All variables are created through Preferences – Windows-Settings – Environment.

 

 
In the following topics, I’ll show you in detail how we create and populate these values.

ComputerDomainDN

There’s not much about that one. Create a new Variable, name it, select the proper value and you’re done.


The only thing to take care of: Create a System Variable and not a User Variable. If you create a User Variable in the computer part of your policy, it will be created in the SYSTEM profile (HKLM\S-1-5-18)… And for environment variables, I suggest to always use Update as action – so it will work across domains and forests after migrations, too.

ComputerDNSDomain

Here we need to do a little bit more work. First we create the variable and enter its name and value.


The value we entered is a variable again, but this one doesn’t exist at the moment, and it is a temporary variable available only during GPP processing. To create this “inner” variable, we navigate to the Common tab and enable Item-Level Targeting (ILT).


The Targeting… button takes us – guess what - to the Targeting Editor, where we configure the following WMI filter item.


This filter retrieves Win32_Computersystem.Domain and stores the result in our temporary ILT_ComputerDNSDomain variable. And this variable in turn provides the value for %ComputerDNSDomain%.

ComputerDomainDN

Here again, we provide a name and a temporary variable as value.


Again we use ILT to do a LDAP query against RootDSE, as shown in the following screen shot.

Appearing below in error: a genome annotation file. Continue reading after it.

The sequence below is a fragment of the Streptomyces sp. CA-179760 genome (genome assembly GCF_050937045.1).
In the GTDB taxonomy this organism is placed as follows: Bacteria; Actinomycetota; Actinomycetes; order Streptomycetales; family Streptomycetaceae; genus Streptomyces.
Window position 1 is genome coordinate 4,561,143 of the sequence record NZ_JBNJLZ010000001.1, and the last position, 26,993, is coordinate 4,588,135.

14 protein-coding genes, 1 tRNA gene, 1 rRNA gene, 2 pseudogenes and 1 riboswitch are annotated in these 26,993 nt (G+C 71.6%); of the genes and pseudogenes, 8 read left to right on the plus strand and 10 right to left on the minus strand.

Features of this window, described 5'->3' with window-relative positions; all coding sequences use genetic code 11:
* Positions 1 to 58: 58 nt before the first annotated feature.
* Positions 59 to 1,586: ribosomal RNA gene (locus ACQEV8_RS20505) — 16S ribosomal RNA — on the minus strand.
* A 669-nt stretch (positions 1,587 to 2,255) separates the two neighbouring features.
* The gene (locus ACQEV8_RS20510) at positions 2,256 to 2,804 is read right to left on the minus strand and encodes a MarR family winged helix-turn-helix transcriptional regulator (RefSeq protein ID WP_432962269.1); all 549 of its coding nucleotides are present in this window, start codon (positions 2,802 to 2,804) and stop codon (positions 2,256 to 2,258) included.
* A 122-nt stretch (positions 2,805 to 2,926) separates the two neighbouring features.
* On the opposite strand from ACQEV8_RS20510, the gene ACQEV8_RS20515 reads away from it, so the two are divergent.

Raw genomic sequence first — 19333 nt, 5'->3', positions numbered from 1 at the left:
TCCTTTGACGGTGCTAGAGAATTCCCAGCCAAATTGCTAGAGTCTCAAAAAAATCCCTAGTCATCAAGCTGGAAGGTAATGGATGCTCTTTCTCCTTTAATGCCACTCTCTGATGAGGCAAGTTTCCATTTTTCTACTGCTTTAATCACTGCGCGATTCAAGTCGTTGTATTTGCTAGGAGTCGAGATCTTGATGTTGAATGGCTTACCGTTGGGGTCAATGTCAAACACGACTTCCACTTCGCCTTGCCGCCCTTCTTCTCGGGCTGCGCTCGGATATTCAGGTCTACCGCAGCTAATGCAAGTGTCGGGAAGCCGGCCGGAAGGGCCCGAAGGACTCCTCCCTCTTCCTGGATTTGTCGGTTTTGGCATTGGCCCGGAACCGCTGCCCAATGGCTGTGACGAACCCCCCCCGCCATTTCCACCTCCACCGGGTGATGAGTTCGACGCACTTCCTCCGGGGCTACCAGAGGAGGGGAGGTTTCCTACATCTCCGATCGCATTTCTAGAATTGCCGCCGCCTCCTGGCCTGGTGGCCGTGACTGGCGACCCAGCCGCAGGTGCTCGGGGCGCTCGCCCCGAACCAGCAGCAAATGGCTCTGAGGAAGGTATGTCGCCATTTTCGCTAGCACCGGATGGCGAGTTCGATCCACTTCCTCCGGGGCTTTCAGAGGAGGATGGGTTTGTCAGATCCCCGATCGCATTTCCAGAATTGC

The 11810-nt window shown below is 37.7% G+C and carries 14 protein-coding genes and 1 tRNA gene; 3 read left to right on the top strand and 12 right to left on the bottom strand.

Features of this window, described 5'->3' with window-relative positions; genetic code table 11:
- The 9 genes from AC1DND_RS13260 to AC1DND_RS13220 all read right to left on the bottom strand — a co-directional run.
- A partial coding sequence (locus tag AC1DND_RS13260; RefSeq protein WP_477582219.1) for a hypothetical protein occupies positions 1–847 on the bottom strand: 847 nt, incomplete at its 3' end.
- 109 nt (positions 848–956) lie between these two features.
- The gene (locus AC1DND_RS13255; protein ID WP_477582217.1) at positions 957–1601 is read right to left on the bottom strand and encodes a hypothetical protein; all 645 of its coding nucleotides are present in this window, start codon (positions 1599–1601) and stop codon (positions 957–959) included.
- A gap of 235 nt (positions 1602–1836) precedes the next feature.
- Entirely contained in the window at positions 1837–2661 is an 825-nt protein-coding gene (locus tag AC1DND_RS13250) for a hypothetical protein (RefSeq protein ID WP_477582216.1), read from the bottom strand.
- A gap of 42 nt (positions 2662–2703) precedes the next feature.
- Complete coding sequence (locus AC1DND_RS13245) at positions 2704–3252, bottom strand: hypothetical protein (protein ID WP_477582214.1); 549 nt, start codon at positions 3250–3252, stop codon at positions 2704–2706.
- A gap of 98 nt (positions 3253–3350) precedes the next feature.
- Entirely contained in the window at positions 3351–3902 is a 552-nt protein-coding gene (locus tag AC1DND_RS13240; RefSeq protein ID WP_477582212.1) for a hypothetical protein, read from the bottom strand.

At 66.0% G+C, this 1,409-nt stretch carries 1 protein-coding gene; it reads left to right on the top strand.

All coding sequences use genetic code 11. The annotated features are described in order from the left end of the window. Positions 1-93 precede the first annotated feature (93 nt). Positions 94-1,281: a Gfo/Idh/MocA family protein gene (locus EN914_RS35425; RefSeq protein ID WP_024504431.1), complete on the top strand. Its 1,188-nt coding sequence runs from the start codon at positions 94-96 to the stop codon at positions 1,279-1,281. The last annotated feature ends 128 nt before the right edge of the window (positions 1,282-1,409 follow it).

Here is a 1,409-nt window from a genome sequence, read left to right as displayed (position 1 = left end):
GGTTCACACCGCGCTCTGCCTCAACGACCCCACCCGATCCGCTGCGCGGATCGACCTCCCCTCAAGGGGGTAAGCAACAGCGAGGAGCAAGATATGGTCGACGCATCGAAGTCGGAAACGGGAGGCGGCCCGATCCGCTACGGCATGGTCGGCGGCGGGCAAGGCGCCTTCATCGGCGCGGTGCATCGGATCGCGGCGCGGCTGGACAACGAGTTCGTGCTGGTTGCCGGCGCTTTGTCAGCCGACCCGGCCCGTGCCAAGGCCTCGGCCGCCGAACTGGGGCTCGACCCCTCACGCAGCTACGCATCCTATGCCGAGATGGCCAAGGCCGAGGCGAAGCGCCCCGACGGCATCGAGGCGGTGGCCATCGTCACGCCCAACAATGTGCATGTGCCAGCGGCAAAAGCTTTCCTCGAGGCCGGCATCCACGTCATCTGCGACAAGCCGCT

We bind to RootDSE and query the attribute defaultNamingContext. The value is stored in ILT-ComputerDomainDN which in turn provides the value for our %ComputerDomainDN%.

ComputerNameDN

The technique for this variable is the same as in the domain DN. But this time, we query AD directly.


We are binding to the domain and are filtering for the computer account. The attribute distinguishedName is stored in a temporary variable that populates %ComputerNameDN%. Remember to add a $ sign to the sAMAccountName filter…

UserDomainDN

For this variable, we cannot use RootDSE because here we only have the computer environment available. So we perform a search in AD. And take care to create a User Variable – if you create a System Variable, things will end up funny on terminal servers or when switching users… Since the steps are the same as before, here’s the ILT filter only.


We bind to %LogonDomain% (an internal GPP Variable again – we could use %UserDomain% or %UserDNSDomain% as well) and store the distinguishedName attribute.

UserNameDN

Again, we need to use a LDAP query to fetch the user’s DN. It is almost the same as for %UserDomainDN% or %ComputerDomainDN%.



Instead of %LogonUser% we could have used %UserName% as well, of course.

UserSID

This one is up to the interested reader – that’s you :-) A tip of mine: Press F3.

 

Last words

That’s it – after the next startup and logon, we have our nice fresh variables at hand, ready to use.

 

(Yes, I’m aware that .local domain suffixes are not recommended…)

Have fun with your own implementation and stay tuned for more posts!